Let us start with a better debate on ISDS. Describing ISDS as a method by which investors are “circumventing decisions states deem in their best interest” is simply not correct. Yet, this argument recently came up in an Op-Ed at the New York Times.
But a better debate should start with a comprehensive understanding of the basis and functioning of ISDS.
From the outset, the Op-Ed reflects a lack of understanding of the rule of law. Governments are not immune. We cannot go back to the days where “the King can do no wrong”. When a government violates a certain right, an individual who suffers damage from the violation should be able to bring a claim to enforce his/her right.
The right to bring a claim against the state in ISDS does not come from thin air. It comes from an investment treaty, concluded by the very same state. The treaty typically provides, for the substantive part, certain rights to foreign investor and, for the procedural part, the right to bring a claim against government to enforce this right.
In comparison, the human right regime similarly provides for the right of individuals to bring a claim against a government for an alleged violation of a human rights protection. In fact, the European Court of Human Rights received more than 65,000 claims in the year 2013 alone. As we have written before, a large number of ISDS claimants are also individuals.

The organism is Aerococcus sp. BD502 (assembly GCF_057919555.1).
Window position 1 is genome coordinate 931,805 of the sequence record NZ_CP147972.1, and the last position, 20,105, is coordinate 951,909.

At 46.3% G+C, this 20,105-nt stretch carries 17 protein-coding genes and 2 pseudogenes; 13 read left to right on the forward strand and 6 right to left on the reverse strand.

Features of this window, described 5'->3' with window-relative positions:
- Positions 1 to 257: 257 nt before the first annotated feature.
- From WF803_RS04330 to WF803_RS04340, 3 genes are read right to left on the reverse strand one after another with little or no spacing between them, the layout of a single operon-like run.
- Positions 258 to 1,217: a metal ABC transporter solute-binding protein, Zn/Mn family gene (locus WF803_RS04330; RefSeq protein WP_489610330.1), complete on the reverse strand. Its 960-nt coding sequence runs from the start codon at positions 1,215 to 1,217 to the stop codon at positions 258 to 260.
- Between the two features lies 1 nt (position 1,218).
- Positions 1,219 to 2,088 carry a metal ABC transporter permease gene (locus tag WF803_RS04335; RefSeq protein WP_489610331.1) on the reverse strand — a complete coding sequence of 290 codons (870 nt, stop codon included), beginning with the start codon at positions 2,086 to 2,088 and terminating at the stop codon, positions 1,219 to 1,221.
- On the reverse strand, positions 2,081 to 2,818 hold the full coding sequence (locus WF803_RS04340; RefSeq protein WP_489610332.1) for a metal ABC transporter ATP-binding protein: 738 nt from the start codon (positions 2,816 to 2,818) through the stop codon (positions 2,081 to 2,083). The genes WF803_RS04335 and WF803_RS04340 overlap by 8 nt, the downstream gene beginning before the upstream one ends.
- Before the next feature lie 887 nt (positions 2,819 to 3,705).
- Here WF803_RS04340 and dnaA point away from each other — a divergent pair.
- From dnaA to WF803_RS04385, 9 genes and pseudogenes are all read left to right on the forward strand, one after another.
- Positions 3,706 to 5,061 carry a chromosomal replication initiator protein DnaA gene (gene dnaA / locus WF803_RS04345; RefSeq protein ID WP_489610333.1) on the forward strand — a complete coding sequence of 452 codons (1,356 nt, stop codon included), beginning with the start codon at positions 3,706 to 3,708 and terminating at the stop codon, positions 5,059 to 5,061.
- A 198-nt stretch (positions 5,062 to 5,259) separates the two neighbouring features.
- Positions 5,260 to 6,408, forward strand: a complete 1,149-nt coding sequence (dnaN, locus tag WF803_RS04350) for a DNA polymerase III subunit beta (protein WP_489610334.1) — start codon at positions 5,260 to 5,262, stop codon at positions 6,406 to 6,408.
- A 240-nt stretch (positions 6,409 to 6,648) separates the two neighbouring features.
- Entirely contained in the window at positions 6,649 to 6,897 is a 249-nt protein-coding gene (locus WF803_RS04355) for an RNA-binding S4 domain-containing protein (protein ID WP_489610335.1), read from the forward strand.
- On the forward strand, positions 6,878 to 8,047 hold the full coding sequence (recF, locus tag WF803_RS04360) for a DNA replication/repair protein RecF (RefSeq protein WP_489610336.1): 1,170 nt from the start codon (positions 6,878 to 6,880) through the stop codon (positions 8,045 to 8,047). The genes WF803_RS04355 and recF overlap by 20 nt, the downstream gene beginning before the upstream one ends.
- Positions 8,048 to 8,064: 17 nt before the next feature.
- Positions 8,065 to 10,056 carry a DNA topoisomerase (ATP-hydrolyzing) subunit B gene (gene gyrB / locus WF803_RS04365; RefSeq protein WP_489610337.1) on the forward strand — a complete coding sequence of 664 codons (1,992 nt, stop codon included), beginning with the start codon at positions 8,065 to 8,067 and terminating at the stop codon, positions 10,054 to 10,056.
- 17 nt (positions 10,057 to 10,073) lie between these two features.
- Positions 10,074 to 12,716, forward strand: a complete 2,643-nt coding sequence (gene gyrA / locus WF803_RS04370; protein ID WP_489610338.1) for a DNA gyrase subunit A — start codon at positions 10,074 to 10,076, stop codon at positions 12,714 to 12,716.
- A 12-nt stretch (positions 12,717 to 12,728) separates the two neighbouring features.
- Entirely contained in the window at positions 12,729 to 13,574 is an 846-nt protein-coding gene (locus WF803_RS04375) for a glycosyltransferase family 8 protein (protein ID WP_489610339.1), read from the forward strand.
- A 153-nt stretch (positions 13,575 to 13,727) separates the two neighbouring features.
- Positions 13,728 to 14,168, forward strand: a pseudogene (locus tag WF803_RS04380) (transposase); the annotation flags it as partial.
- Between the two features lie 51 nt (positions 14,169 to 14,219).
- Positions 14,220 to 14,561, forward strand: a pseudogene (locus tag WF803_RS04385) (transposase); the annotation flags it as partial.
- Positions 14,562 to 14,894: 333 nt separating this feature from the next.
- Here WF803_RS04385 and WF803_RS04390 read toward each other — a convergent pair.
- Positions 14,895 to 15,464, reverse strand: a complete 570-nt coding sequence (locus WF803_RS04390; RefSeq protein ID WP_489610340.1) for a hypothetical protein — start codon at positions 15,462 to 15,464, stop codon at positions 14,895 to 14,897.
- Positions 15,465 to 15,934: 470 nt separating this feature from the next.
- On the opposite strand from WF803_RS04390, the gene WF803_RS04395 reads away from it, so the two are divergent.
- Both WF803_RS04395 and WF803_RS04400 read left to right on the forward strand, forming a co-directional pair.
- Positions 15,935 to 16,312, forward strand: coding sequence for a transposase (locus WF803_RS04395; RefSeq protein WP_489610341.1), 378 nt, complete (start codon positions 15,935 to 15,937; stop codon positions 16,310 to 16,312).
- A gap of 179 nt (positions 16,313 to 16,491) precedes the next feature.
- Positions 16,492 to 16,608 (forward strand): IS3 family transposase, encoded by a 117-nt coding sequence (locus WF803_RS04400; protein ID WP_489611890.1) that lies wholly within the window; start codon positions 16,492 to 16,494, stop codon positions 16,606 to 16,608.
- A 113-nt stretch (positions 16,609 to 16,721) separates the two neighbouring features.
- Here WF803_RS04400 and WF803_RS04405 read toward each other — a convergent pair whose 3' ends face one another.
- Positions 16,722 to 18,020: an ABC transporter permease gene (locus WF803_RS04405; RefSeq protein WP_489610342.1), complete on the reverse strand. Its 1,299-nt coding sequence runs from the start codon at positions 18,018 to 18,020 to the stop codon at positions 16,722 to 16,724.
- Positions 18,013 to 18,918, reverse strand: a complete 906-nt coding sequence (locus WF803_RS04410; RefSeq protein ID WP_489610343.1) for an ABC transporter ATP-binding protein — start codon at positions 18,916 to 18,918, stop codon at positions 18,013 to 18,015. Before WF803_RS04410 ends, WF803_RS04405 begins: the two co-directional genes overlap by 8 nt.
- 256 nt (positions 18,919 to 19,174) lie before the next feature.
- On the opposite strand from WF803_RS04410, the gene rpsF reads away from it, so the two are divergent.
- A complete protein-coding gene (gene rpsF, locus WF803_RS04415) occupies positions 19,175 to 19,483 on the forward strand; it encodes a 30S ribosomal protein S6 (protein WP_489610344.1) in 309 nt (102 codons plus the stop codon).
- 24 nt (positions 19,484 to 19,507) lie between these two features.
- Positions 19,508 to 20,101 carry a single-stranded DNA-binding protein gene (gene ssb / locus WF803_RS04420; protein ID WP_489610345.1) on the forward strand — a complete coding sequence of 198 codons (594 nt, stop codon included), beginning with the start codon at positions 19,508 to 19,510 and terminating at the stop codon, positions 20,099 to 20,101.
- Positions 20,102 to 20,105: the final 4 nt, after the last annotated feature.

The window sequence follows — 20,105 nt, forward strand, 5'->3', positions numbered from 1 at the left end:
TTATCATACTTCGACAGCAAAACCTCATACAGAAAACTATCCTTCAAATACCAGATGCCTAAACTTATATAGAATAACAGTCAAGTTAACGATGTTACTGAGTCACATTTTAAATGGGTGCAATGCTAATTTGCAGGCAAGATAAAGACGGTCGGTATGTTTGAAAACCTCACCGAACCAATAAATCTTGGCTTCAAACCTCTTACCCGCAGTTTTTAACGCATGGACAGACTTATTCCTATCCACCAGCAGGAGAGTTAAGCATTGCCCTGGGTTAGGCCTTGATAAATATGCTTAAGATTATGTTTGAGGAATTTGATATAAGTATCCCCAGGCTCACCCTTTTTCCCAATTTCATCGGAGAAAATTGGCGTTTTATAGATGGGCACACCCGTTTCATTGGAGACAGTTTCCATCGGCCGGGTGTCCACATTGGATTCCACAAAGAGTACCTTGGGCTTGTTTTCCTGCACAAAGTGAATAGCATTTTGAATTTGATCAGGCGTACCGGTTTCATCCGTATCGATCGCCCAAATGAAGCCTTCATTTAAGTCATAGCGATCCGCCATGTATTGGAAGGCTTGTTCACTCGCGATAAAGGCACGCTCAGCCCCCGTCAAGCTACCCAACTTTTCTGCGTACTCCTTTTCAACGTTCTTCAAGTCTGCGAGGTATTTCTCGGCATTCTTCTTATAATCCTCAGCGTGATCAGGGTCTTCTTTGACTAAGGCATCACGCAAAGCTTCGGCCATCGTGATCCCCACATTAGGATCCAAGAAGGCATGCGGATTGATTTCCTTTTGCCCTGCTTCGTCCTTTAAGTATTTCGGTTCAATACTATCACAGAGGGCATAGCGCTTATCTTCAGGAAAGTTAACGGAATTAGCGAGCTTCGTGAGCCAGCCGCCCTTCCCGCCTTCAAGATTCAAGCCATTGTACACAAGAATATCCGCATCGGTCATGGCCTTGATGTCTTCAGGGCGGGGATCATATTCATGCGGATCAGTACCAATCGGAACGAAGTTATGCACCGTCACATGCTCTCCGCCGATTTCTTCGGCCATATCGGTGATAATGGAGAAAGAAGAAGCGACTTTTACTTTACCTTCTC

Governments have also been using ISDS to bring claims against investors, provided the underlying agreement provides for this possibility. See for example an ICSID case, Republic of Peru v Caraveli.
A better debate on ISDS should carefully put numbers into perspective. The Op-Ed is critical towards the huge claims in the Vattenfall and Pacific Rim cases to illustrate the system’s flaws. These cases are not yet decided thus it is at best unwise to assess ISDS as a legal mechanism based on undecided claims.
The Op-Ed further points out the unusually high award in Occidental Petroleum v Ecuador. This fact however does not define ISDS as a legal mechanism. If the investor’s claim is granted, the amount of damages does not depend upon ISDS as a procedural form, but upon the size of the investment in the first place. A calculation of damages needs to be done also when domestic courts are charged with the task of deciding claims based on an alleged violation of rights.
The ICSID statistic is clear that in 43% of cases, government was successful in defending its case.
The Op-Ed is therefore nothing more than a selective mentioning of different ISDS claims. It does not analyze the functioning of the system or even the merits of the claims. The important debate on the future of ISDS and the importance of the rule of law deserves a more fact-based approach.